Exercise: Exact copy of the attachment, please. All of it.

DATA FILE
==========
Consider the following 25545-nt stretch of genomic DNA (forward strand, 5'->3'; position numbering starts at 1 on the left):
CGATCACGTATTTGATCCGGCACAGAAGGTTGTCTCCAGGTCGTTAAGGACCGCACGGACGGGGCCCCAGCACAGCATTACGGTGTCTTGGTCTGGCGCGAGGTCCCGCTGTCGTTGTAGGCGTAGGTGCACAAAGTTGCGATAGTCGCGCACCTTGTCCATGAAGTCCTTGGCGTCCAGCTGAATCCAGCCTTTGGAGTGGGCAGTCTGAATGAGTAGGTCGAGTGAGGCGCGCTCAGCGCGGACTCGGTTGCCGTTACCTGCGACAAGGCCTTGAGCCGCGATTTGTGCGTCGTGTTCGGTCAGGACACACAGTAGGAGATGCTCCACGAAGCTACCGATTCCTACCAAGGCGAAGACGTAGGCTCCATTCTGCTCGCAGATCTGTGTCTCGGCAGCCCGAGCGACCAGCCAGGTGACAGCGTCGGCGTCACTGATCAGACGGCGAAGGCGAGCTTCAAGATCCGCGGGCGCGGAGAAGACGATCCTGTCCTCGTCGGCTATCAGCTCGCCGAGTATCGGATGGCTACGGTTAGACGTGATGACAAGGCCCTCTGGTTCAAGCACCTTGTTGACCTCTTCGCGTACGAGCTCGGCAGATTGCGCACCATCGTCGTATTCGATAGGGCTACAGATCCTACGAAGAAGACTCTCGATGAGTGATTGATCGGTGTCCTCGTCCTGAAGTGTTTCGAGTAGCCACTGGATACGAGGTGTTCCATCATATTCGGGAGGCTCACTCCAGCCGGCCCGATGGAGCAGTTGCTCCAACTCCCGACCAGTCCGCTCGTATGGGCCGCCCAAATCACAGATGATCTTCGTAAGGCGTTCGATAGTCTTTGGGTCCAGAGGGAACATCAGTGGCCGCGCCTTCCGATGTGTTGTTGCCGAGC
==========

Consider the following 25545-nt stretch of genomic DNA (forward strand, 5'->3'; position numbering starts at 1 on the left):
CGATCACGTATTTGATCCGGCACAGAAGGTTGTCTCCAGGTCGTTAAGGACCGCACGGACGGGGCCCCAGCACAGCATTACGGTGTCTTGGTCTGGCGCGAGGTCCCGCTGTCGTTGTAGGCGTAGGTGCACAAAGTTGCGATAGTCGCGCACCTTGTCCATGAAGTCCTTGGCGTCCAGCTGAATCCAGCCTTTGGAGTGGGCAGTCTGAATGAGTAGGTCGAGTGAGGCGCGCTCAGCGCGGACTCGGTTGCCGTTACCTGCGACAAGGCCTTGAGCCGCGATTTGTGCGTCGTGTTCGGTCAGGACACACAGTAGGAGATGCTCCACGAAGCTACCGATTCCTACCAAGGCGAAGACGTAGGCTCCATTCTGCTCGCAGATCTGTGTCTCGGCAGCCCGAGCGACCAGCCAGGTGACAGCGTCGGCGTCACTGATCAGACGGCGAAGGCGAGCTTCAAGATCCGCGGGCGCGGAGAAGACGATCCTGTCCTCGTCGGCTATCAGCTCGCCGAGTATCGGATGGCTACGGTTAGACGTGATGACAAGGCCCTCTGGTTCAAGCACCTTGTTGACCTCTTCGCGTACGAGCTCGGCAGATTGCGCACCATCGTCGTATTCGATAGGGCTACAGATCCTACGAAGAAGACTCTCGATGAGTGATTGATCGGTGTCCTCGTCCTGAAGTGTTTCGAGTAGCCACTGGATACGAGGTGTTCCATCATATTCGGGAGGCTCACTCCAGCCGGCCCGATGGAGCAGTTGCTCCAACTCCCGACCAGTCCGCTCGTATGGGCCGCCCAAATCACAGATGATCTTCGTAAGGCGTTCGATAGTCTTTGGGTCCAGAGGGAACATCAGTGGCCGCGCCTTCCGATGTGTTGTTGCCGAGC